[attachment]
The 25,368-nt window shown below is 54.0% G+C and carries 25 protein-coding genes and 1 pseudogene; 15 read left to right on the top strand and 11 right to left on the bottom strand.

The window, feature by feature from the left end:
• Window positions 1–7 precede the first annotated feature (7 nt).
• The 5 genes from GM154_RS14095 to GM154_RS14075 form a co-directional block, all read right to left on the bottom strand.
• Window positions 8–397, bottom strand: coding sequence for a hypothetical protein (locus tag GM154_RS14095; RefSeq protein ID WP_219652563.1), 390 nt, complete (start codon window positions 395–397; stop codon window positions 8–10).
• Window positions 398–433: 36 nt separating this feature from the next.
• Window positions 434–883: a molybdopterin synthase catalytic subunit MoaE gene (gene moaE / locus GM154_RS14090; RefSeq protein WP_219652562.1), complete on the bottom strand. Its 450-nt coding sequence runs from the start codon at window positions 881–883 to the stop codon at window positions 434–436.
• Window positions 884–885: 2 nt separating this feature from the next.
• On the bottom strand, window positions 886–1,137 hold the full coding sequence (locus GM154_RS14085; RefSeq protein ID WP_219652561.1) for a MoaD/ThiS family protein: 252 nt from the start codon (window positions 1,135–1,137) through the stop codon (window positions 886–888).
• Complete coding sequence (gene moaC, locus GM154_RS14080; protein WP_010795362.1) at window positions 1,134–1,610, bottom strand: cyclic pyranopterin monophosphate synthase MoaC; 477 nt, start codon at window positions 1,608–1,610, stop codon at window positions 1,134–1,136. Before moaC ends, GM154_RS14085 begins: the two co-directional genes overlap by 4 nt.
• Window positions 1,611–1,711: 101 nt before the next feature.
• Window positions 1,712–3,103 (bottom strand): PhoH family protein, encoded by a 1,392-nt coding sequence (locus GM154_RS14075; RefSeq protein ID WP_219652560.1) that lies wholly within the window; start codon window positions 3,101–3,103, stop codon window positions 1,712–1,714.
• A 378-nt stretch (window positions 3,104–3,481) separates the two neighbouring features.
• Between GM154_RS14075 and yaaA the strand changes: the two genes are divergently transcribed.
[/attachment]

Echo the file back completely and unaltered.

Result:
The 25,368-nt window shown below is 54.0% G+C and carries 25 protein-coding genes and 1 pseudogene; 15 read left to right on the top strand and 11 right to left on the bottom strand.

The window, feature by feature from the left end:
• Window positions 1–7 precede the first annotated feature (7 nt).
• The 5 genes from GM154_RS14095 to GM154_RS14075 form a co-directional block, all read right to left on the bottom strand.
• Window positions 8–397, bottom strand: coding sequence for a hypothetical protein (locus tag GM154_RS14095; RefSeq protein ID WP_219652563.1), 390 nt, complete (start codon window positions 395–397; stop codon window positions 8–10).
• Window positions 398–433: 36 nt separating this feature from the next.
• Window positions 434–883: a molybdopterin synthase catalytic subunit MoaE gene (gene moaE / locus GM154_RS14090; RefSeq protein WP_219652562.1), complete on the bottom strand. Its 450-nt coding sequence runs from the start codon at window positions 881–883 to the stop codon at window positions 434–436.
• Window positions 884–885: 2 nt separating this feature from the next.
• On the bottom strand, window positions 886–1,137 hold the full coding sequence (locus GM154_RS14085; RefSeq protein ID WP_219652561.1) for a MoaD/ThiS family protein: 252 nt from the start codon (window positions 1,135–1,137) through the stop codon (window positions 886–888).
• Complete coding sequence (gene moaC, locus GM154_RS14080; protein WP_010795362.1) at window positions 1,134–1,610, bottom strand: cyclic pyranopterin monophosphate synthase MoaC; 477 nt, start codon at window positions 1,608–1,610, stop codon at window positions 1,134–1,136. Before moaC ends, GM154_RS14085 begins: the two co-directional genes overlap by 4 nt.
• Window positions 1,611–1,711: 101 nt before the next feature.
• Window positions 1,712–3,103 (bottom strand): PhoH family protein, encoded by a 1,392-nt coding sequence (locus GM154_RS14075; RefSeq protein ID WP_219652560.1) that lies wholly within the window; start codon window positions 3,101–3,103, stop codon window positions 1,712–1,714.
• A 378-nt stretch (window positions 3,104–3,481) separates the two neighbouring features.
• Between GM154_RS14075 and yaaA the strand changes: the two genes are divergently transcribed.